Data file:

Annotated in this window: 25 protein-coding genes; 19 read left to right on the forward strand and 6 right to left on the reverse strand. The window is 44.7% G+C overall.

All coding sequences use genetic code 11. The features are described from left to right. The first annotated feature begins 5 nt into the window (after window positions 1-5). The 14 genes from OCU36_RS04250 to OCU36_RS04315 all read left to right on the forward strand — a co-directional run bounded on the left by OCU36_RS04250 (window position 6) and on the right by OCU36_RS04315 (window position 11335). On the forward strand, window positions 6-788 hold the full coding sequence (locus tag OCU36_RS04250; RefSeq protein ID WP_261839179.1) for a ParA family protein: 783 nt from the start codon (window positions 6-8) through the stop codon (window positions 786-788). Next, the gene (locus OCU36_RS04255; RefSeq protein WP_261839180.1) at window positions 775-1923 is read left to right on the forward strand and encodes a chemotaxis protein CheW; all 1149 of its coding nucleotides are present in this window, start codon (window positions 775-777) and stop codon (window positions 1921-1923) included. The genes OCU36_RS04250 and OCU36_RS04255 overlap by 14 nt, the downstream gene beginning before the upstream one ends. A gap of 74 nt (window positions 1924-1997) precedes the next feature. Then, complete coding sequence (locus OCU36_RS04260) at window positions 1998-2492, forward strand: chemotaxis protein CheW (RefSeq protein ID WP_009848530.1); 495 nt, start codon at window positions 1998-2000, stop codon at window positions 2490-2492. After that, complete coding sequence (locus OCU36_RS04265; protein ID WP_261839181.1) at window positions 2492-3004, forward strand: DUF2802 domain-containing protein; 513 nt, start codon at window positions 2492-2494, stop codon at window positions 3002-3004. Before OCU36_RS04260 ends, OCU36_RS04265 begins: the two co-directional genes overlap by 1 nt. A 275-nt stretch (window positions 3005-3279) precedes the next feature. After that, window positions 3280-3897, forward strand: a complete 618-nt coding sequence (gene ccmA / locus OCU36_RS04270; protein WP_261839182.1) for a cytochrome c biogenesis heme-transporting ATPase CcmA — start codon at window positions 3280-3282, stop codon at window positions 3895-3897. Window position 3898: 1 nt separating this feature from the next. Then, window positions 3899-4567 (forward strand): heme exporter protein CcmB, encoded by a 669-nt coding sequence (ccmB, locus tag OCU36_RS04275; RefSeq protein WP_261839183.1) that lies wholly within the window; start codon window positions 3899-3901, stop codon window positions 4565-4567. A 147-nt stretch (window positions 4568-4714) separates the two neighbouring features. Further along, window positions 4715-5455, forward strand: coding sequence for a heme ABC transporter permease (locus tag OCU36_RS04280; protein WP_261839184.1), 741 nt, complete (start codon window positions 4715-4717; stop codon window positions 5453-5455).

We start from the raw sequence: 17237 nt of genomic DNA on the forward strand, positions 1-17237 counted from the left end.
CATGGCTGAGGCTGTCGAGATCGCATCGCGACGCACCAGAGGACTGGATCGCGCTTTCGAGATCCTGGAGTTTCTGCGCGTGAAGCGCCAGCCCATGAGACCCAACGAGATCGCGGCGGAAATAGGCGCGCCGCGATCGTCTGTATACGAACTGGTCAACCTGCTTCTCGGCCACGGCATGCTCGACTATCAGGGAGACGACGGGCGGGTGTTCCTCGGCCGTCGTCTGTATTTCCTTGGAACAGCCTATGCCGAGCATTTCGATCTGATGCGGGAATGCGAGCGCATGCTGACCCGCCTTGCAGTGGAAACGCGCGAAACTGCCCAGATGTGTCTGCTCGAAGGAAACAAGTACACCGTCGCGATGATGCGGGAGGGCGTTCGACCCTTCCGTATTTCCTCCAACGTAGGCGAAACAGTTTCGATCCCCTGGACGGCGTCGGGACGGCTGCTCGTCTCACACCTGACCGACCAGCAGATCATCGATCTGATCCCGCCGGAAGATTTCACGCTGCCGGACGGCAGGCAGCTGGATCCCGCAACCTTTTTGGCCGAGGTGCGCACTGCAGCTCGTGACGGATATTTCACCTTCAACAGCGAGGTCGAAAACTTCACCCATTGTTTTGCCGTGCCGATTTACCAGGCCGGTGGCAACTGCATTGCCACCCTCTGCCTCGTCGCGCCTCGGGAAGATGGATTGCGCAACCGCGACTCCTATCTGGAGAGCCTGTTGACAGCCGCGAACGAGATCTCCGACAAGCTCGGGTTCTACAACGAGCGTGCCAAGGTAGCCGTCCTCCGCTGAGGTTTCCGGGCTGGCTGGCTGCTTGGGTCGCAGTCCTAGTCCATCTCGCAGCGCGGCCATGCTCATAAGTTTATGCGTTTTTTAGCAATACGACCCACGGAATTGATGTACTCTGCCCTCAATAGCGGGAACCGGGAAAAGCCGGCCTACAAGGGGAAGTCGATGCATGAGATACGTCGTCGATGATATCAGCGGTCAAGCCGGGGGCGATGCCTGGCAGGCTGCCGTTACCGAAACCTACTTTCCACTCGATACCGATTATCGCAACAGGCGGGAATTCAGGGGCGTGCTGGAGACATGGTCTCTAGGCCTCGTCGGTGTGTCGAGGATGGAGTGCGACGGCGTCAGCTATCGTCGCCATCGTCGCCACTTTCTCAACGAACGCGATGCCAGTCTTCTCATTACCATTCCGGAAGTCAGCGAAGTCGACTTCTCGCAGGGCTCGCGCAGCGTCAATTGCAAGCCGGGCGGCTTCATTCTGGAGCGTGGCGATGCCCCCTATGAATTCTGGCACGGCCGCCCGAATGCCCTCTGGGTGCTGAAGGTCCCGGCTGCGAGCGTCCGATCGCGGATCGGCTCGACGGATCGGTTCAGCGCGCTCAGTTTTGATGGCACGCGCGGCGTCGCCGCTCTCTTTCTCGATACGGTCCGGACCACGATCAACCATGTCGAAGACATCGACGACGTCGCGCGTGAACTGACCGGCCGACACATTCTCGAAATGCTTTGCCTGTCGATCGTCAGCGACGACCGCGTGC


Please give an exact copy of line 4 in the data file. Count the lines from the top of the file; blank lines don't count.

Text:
CATGGCTGAGGCTGTCGAGATCGCATCGCGACGCACCAGAGGACTGGATCGCGCTTTCGAGATCCTGGAGTTTCTGCGCGTGAAGCGCCAGCCCATGAGACCCAACGAGATCGCGGCGGAAATAGGCGCGCCGCGATCGTCTGTATACGAACTGGTCAACCTGCTTCTCGGCCACGGCATGCTCGACTATCAGGGAGACGACGGGCGGGTGTTCCTCGGCCGTCGTCTGTATTTCCTTGGAACAGCCTATGCCGAGCATTTCGATCTGATGCGGGAATGCGAGCGCATGCTGACCCGCCTTGCAGTGGAAACGCGCGAAACTGCCCAGATGTGTCTGCTCGAAGGAAACAAGTACACCGTCGCGATGATGCGGGAGGGCGTTCGACCCTTCCGTATTTCCTCCAACGTAGGCGAAACAGTTTCGATCCCCTGGACGGCGTCGGGACGGCTGCTCGTCTCACACCTGACCGACCAGCAGATCATCGATCTGATCCCGCCGGAAGATTTCACGCTGCCGGACGGCAGGCAGCTGGATCCCGCAACCTTTTTGGCCGAGGTGCGCACTGCAGCTCGTGACGGATATTTCACCTTCAACAGCGAGGTCGAAAACTTCACCCATTGTTTTGCCGTGCCGATTTACCAGGCCGGTGGCAACTGCATTGCCACCCTCTGCCTCGTCGCGCCTCGGGAAGATGGATTGCGCAACCGCGACTCCTATCTGGAGAGCCTGTTGACAGCCGCGAACGAGATCTCCGACAAGCTCGGGTTCTACAACGAGCGTGCCAAGGTAGCCGTCCTCCGCTGAGGTTTCCGGGCTGGCTGGCTGCTTGGGTCGCAGTCCTAGTCCATCTCGCAGCGCGGCCATGCTCATAAGTTTATGCGTTTTTTAGCAATACGACCCACGGAATTGATGTACTCTGCCCTCAATAGCGGGAACCGGGAAAAGCCGGCCTACAAGGGGAAGTCGATGCATGAGATACGTCGTCGATGATATCAGCGGTCAAGCCGGGGGCGATGCCTGGCAGGCTGCCGTTACCGAAACCTACTTTCCACTCGATACCGATTATCGCAACAGGCGGGAATTCAGGGGCGTGCTGGAGACATGGTCTCTAGGCCTCGTCGGTGTGTCGAGGATGGAGTGCGACGGCGTCAGCTATCGTCGCCATCGTCGCCACTTTCTCAACGAACGCGATGCCAGTCTTCTCATTACCATTCCGGAAGTCAGCGAAGTCGACTTCTCGCAGGGCTCGCGCAGCGTCAATTGCAAGCCGGGCGGCTTCATTCTGGAGCGTGGCGATGCCCCCTATGAATTCTGGCACGGCCGCCCGAATGCCCTCTGGGTGCTGAAGGTCCCGGCTGCGAGCGTCCGATCGCGGATCGGCTCGACGGATCGGTTCAGCGCGCTCAGTTTTGATGGCACGCGCGGCGTCGCCGCTCTCTTTCTCGATACGGTCCGGACCACGATCAACCATGTCGAAGACATCGACGACGTCGCGCGTGAACTGACCGGCCGACACATTCTCGAAATGCTTTGCCTGTCGATCGTCAGCGACGACCGCGTGC